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The Jewish Messiah
     

The Jewish Messiah

by Arnon Grunberg, Sam Garrett (Translator)
 

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The new novel by the internationally acclaimed author- "a farce of nuclear proportions"(Vanity Fair)

Arnon Grunberg is one of the most subtly outrageous provocateurs in world literature. The Jewish Messiah, which chronicles the evolution of one Xavier Radek from malcontent grandson of a former SS officer, to Jewish convert, to co- translator of

Overview

The new novel by the internationally acclaimed author- "a farce of nuclear proportions"(Vanity Fair)

Arnon Grunberg is one of the most subtly outrageous provocateurs in world literature. The Jewish Messiah, which chronicles the evolution of one Xavier Radek from malcontent grandson of a former SS officer, to Jewish convert, to co- translator of Hitler's Mein Kampf into Yiddish, to Israeli politician and Israel's most unlikely prime minister, is his most outrageous work yet. Taking on the most well-guarded pieties and taboos of our age, The Jewish Messiah is both a great love story and a grotesque farce that forces a profound reckoning with the limits of human guilt, cruelty, and suffering. It is without question Arnon Grunberg's masterpiece.

Editorial Reviews

From the Publisher
"Grunberg rejects self-serving existentialism, confronts real-world torture, genocide, terrorism, and personal crimes of the heart, and he infuses his visceral, wily satire with biblical fury."
-Los Angeles Times "Arnon Grunberg is known for writing incendiary novels, but...The Jewish Messiah pushes his bleak sense of humor into new realms....Much more than an impolite screed; Grunberg wants to incite dialogue, not controversy."
- Time Out New York
Library Journal

Xavier Radek of Basel, Switzerland, is the son of lapsed Jews, with a grandfather on his mom's side said to have been in the SS. As a teenager, Xavier vows to become the "comforter of the Jews"-a tall order because they already had Israel, "Einstein and Billy Wilder." He befriends and becomes the lifelong lover of Awromele Michalowitz, son of a pseudorabbi. Xavier endures a horribly botched circumcision as part of his conversion. Then he and Awromele set out to translate Mein Kampfinto Yiddish and embark on a series of mishaps and adventures that take them to Amsterdam and, eventually, Israel. There Xavier enters politics and rises to become ha-Radek, Israel's leader, while Awromele sticks with Xavier but has constant affairs on the side because his mother taught him Jews should not say no (go figure). Often funny, often touching, often unbelievable, this phantasmagoria, idiomatically translated by Garrett, is for all readers who enjoy an offbeat, slightly madcap tale.
—Edward Cone

Kirkus Reviews
A deliberately provocative fantasy of good intentions turned apocalyptic. Dutch author Grunberg's sensation-seeking new novel (Phantom Pain, 2004, etc.) may seem audacious to some, offensive to others. It tramples upon religious sentiments and makes use of anti-Semitic stereotypes in its examination of Swiss Xavier Radek's ambition to serve a movement with enthusiasm, as did his German grandfather, a member of the SS. Radek chooses to bring comfort to the Jews-the same race his grandfather referred to as "enemies of happiness"-and so the boy attends synagogue, swims in the Rhine with young Zionists and makes friends with a rabbi's son, Awromele, from whom he requests help to become circumcised. But the circumcision goes badly, leading to the amputation of one of Xavier's testicles, which he keeps in a jar and calls "King David." Plenty more savage and sexual material threads the story. Awromele and Xavier fall in love, and Awromele is badly beaten by a band of Kierkegaard-quoting boys as a result. Xavier is also the love object of Marc, his mother's boyfriend; she, meanwhile, is viciously self-harming with a bread knife she calls her lover and eventually commits murder. Awromele and Xavier, who are working on translating Mein Kampf into Yiddish, relocate to Amsterdam to allow Xavier to train as an artist. Later they move to Israel where Xavier becomes a politician and is elected prime minister. "King David" is viewed by increasing numbers of Jews as the Redeemer returned in a unique guise, and Xavier sells nuclear warheads to small nations, thereby fulfilling his goal of bringing comfort to the Jews-in the form of world destruction. The Hitlerian parallels culminate with Xavier alone in abunker, with his dogs and dead lover. A highly questionable, sprawling, dispassionate, mordantly modern black comedy: more shock than awe.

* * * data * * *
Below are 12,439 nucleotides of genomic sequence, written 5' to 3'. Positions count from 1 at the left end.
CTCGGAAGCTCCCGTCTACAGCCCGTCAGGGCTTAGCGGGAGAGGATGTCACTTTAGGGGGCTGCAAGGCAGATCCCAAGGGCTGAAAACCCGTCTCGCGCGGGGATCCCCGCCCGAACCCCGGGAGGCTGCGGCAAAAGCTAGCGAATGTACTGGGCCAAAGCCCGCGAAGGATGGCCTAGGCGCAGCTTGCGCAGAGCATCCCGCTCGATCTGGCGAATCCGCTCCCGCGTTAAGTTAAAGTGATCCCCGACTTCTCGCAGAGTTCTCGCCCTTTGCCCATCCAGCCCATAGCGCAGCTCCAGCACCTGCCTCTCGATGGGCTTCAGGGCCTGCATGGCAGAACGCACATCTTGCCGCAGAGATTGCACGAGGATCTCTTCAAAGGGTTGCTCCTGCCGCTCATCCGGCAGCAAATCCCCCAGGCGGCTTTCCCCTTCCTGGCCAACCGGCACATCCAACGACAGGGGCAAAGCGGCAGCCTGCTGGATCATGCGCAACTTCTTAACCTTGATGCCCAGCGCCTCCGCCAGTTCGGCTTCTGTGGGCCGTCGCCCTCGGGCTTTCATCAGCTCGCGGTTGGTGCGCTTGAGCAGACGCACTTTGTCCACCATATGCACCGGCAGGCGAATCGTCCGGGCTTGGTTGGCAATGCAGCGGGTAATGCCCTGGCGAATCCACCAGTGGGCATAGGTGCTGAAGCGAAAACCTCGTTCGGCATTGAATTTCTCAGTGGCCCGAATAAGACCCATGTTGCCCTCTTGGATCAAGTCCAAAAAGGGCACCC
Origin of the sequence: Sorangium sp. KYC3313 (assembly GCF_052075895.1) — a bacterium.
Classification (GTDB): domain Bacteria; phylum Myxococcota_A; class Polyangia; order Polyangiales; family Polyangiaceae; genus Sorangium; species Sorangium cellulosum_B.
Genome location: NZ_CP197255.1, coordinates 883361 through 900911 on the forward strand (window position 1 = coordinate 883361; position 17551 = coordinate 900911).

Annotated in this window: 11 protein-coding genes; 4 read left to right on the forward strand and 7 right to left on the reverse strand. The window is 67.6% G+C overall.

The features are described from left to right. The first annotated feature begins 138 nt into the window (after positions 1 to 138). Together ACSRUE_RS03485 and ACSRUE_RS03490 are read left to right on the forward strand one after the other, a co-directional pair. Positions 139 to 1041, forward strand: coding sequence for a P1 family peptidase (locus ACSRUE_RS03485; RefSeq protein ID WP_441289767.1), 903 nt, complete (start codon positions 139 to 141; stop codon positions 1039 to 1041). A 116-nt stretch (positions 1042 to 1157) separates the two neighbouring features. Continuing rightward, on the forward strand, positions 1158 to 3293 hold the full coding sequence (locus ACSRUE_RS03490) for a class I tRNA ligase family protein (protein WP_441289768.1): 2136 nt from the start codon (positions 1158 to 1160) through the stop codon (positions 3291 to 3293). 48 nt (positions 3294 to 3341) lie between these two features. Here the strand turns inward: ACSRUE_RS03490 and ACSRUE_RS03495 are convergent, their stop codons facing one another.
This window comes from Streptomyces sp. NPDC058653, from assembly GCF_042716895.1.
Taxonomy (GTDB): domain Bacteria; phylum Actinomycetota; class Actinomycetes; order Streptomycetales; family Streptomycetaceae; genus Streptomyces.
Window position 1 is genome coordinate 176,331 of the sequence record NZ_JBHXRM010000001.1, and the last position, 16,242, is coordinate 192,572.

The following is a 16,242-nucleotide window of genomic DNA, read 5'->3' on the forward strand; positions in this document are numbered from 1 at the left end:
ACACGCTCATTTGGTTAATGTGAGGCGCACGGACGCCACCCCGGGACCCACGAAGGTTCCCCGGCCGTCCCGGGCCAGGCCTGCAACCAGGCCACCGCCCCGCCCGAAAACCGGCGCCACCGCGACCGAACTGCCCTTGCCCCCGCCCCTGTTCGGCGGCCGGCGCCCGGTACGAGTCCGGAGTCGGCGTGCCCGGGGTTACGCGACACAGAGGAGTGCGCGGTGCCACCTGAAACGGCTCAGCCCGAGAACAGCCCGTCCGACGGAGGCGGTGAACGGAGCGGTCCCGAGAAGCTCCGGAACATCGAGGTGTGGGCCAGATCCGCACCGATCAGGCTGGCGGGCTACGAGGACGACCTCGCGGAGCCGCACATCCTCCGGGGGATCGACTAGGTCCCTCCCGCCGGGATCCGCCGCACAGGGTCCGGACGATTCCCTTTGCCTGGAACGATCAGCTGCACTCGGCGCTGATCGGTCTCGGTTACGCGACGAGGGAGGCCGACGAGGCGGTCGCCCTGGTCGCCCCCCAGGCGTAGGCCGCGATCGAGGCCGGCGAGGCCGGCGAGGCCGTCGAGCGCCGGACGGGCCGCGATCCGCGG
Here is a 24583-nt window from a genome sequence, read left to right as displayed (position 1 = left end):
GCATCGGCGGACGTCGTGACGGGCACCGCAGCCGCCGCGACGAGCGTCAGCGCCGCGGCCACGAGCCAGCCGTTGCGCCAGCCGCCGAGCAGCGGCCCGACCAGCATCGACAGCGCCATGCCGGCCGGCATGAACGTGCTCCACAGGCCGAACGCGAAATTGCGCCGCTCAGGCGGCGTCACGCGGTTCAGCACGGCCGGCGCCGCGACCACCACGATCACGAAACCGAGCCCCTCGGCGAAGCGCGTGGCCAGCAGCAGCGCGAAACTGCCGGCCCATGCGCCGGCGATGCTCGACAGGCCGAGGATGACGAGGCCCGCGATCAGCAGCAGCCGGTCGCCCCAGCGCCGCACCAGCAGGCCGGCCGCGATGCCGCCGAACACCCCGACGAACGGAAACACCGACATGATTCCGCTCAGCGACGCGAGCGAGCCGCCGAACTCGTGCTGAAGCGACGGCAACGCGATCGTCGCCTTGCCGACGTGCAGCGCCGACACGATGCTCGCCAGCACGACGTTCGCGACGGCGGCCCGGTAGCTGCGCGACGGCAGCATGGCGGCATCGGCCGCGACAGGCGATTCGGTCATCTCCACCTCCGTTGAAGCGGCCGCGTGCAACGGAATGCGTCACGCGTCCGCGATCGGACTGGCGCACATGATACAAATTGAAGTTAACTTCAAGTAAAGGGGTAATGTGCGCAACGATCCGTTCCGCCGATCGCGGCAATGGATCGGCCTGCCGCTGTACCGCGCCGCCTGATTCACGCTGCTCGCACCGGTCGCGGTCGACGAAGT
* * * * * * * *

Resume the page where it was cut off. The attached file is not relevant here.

Product Details

ISBN-13:
9780143114970
Publisher:
Penguin Publishing Group
Publication date:
02/24/2009
Edition description:
Reprint
Pages:
480
Product dimensions:
5.40(w) x 8.40(h) x 1.20(d)
Age Range:
18 Years

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What People are Saying About This

From the Publisher
"Grunberg rejects self-serving existentialism, confronts real-world torture, genocide, terrorism, and personal crimes of the heart, and he infuses his visceral, wily satire with biblical fury."
-Los Angeles Times "Arnon Grunberg is known for writing incendiary novels, but...The Jewish Messiah pushes his bleak sense of humor into new realms....Much more than an impolite screed; Grunberg wants to incite dialogue, not controversy."
- Time Out New York

Meet the Author

Arnon Grunberg's novels have both been translated into twenty languages. Blue Mondays and (writing as Marek van der Jagt) The Story of My Baldness were both winners of the Anton Wachter Prize for debut fiction, making him the only novelist to have won it twice.

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